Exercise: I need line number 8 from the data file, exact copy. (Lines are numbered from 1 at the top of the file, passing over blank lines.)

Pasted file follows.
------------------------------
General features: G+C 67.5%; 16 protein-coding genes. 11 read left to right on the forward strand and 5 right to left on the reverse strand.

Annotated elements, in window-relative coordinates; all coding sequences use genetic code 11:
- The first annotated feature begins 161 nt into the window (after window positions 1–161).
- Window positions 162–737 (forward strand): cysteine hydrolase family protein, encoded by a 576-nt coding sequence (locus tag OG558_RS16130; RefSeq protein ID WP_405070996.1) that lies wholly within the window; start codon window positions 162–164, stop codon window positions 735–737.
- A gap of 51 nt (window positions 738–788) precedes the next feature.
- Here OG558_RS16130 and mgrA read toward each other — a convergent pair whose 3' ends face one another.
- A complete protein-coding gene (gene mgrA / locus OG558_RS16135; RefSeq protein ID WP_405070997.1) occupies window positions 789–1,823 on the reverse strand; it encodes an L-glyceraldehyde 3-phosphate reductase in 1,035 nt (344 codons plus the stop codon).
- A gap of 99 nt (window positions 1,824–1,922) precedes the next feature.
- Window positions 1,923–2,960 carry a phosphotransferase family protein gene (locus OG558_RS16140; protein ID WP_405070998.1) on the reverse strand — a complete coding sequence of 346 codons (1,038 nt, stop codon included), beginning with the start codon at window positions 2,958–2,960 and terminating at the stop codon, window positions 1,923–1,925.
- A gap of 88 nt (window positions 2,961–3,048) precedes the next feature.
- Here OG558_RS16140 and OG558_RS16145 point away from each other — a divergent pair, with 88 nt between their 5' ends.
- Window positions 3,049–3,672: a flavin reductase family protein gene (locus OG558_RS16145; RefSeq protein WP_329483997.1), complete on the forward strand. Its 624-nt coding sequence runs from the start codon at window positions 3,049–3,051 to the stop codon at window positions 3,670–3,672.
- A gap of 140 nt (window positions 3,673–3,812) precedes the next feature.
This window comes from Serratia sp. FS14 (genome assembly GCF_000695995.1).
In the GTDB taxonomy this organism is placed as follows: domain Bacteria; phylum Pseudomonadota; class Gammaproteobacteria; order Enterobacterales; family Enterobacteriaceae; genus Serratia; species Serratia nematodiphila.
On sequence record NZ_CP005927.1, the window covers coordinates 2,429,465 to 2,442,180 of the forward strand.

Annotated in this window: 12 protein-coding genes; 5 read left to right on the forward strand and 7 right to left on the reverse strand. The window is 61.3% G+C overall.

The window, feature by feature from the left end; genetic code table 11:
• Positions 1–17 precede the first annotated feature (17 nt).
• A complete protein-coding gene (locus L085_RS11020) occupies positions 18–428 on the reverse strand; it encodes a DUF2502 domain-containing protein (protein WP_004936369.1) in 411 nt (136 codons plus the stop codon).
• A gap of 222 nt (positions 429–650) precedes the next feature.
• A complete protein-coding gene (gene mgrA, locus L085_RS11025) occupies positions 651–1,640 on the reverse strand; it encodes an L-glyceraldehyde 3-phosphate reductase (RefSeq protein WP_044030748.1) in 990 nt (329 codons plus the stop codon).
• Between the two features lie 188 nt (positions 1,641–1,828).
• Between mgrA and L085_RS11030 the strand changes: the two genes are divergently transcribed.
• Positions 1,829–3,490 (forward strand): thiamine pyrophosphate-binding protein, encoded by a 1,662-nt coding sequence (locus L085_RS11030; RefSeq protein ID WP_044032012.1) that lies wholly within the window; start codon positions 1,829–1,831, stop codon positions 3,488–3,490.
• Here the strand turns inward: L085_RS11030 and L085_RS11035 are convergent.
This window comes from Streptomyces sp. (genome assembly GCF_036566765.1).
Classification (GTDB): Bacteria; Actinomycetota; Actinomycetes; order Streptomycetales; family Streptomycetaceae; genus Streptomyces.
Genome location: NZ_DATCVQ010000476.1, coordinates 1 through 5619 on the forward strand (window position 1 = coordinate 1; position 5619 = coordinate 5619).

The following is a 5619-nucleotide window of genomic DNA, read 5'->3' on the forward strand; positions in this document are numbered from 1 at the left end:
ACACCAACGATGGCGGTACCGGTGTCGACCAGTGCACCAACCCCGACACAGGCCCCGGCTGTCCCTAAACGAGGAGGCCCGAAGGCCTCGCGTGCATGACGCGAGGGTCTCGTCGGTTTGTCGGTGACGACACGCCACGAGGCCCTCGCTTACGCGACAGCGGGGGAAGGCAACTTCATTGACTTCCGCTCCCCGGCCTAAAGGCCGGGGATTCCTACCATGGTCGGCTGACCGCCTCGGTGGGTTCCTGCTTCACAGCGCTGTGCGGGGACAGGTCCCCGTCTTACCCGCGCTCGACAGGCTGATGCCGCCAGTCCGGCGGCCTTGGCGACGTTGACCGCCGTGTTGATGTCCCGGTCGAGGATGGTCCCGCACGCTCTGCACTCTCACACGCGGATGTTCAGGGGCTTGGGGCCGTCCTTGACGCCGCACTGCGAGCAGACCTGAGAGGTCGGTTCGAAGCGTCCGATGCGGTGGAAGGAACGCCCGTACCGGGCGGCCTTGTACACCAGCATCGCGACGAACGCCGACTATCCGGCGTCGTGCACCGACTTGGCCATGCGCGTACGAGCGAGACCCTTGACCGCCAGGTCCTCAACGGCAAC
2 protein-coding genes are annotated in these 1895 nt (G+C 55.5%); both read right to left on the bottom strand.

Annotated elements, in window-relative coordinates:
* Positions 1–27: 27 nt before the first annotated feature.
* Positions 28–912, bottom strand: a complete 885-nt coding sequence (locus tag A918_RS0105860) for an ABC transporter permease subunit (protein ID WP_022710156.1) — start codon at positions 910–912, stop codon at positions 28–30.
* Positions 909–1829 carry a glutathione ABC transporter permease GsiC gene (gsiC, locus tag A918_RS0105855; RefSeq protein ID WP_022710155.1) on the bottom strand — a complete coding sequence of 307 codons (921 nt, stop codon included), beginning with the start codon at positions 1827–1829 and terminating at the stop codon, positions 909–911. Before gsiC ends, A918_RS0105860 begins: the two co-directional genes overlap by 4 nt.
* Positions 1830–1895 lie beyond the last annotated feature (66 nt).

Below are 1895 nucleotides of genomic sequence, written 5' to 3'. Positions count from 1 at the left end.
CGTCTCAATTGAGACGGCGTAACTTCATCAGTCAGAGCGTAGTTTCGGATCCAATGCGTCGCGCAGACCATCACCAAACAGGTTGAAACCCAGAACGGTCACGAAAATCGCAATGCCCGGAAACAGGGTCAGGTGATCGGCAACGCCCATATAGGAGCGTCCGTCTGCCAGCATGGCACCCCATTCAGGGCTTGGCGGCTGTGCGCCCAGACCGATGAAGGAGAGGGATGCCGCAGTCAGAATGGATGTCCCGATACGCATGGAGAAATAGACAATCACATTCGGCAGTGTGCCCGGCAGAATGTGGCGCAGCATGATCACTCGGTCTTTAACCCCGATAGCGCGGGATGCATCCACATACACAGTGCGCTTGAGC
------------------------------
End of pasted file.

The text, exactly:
- A gap of 99 nt (window positions 1,824–1,922) precedes the next feature.